I don’t want my children to inherit a city where domestic workers wake up at 4am for a long journey to work – walking, catching overcrowded trains, taxis and buses then walking some more. Where they spend their days looking after someone else’s children while their own are left to get themselves to overcrowded schools and play in dangerous streets. A city where there is little hope for a different life for their children, many of whom may end up as domestic workers too or sit at home unemployed and unable to access further education, while the children of their parents’ employers are enjoying gap years, further study and open doors into employment. So close and yet so far. Imagine a city where all employers truly cared for their domestic staff, paying them generously, and investing in their children’s futures? Imagine employers working to find solutions to the transport issues many face daily? Imagine children being given the opportunities their parents have been denied, from quality education to fulfilling employment?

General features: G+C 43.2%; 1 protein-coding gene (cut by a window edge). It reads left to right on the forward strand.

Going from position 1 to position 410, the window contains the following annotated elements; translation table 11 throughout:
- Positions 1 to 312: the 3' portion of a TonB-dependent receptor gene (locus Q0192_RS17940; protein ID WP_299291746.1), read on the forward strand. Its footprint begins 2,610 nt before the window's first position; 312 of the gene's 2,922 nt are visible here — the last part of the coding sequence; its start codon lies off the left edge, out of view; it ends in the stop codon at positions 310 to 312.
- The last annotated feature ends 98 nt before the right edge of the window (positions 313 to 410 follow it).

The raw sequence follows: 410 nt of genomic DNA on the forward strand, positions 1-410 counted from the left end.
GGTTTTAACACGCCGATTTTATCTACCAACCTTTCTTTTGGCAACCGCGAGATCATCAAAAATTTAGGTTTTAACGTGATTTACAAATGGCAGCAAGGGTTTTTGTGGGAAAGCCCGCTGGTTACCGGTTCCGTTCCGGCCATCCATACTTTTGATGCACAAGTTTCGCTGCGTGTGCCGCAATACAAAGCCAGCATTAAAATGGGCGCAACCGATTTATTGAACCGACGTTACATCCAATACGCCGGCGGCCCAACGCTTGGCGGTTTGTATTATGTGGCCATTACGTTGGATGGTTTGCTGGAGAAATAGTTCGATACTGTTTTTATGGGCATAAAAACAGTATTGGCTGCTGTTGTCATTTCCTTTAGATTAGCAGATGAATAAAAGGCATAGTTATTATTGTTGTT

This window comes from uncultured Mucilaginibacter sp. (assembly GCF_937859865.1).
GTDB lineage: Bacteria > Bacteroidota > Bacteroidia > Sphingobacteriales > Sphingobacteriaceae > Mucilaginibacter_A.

I don’t want my children to inherit a city where millions are spent on chasing away or arresting those who are homeless, rather than on finding long-term solutions for homelessness. A city that provides channels for its residents to report homeless people, rather than opportunities to uplift them. A city that only ‘works’ for the few in their leafy suburbs but does little to make life easier for the many living in poverty. A city where streets are well-maintained and lit in some suburbs and full of potholes and broken streetlights in others, where load-shedding lasts for the allotted time in affluent suburbs but goes on for days on end in others. A city where there are proportionally many more police officers available in wealthy suburbs with relatively little crime than there are in townships with daily murders. Imagine a city where more is spent on building sustainable and dignified housing for those who are homeless than on measures to remove them or legal action against them? Imagine a city where no one is homeless? Imagine a city where resources are allocated according to the population and needs of a suburb, and its historical lack of resources, not its influence and wealth? A city where all residents protest the poor service delivery in neglected suburbs, not just those affected? A city where all suburbs are spaces where people can thrive and flourish?